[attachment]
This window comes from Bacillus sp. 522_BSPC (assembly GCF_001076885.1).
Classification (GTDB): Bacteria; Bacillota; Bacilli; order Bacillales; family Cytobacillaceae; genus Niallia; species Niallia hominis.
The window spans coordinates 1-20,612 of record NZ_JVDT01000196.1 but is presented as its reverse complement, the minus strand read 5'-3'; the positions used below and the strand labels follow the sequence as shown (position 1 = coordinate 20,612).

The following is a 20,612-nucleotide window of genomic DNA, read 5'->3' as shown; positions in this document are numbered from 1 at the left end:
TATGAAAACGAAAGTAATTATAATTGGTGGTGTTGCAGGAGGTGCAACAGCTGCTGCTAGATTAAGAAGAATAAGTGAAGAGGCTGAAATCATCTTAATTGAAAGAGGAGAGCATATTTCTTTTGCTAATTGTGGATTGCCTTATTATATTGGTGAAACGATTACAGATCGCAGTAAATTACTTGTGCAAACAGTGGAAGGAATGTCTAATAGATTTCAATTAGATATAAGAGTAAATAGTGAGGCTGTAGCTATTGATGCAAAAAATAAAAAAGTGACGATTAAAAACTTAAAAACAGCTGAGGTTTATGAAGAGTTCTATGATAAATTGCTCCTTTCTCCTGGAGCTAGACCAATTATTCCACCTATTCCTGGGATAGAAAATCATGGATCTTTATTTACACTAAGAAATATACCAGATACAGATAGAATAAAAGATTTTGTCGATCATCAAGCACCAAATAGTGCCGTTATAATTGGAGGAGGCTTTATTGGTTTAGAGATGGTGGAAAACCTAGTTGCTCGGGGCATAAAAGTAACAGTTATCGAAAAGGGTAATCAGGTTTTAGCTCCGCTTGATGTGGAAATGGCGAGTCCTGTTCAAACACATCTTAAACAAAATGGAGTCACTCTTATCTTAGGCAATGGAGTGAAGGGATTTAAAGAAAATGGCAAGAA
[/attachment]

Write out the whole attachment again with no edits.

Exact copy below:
This window comes from Bacillus sp. 522_BSPC (assembly GCF_001076885.1).
Classification (GTDB): Bacteria; Bacillota; Bacilli; order Bacillales; family Cytobacillaceae; genus Niallia; species Niallia hominis.
The window spans coordinates 1-20,612 of record NZ_JVDT01000196.1 but is presented as its reverse complement, the minus strand read 5'-3'; the positions used below and the strand labels follow the sequence as shown (position 1 = coordinate 20,612).

The following is a 20,612-nucleotide window of genomic DNA, read 5'->3' as shown; positions in this document are numbered from 1 at the left end:
TATGAAAACGAAAGTAATTATAATTGGTGGTGTTGCAGGAGGTGCAACAGCTGCTGCTAGATTAAGAAGAATAAGTGAAGAGGCTGAAATCATCTTAATTGAAAGAGGAGAGCATATTTCTTTTGCTAATTGTGGATTGCCTTATTATATTGGTGAAACGATTACAGATCGCAGTAAATTACTTGTGCAAACAGTGGAAGGAATGTCTAATAGATTTCAATTAGATATAAGAGTAAATAGTGAGGCTGTAGCTATTGATGCAAAAAATAAAAAAGTGACGATTAAAAACTTAAAAACAGCTGAGGTTTATGAAGAGTTCTATGATAAATTGCTCCTTTCTCCTGGAGCTAGACCAATTATTCCACCTATTCCTGGGATAGAAAATCATGGATCTTTATTTACACTAAGAAATATACCAGATACAGATAGAATAAAAGATTTTGTCGATCATCAAGCACCAAATAGTGCCGTTATAATTGGAGGAGGCTTTATTGGTTTAGAGATGGTGGAAAACCTAGTTGCTCGGGGCATAAAAGTAACAGTTATCGAAAAGGGTAATCAGGTTTTAGCTCCGCTTGATGTGGAAATGGCGAGTCCTGTTCAAACACATCTTAAACAAAATGGAGTCACTCTTATCTTAGGCAATGGAGTGAAGGGATTTAAAGAAAATGGCAAGAA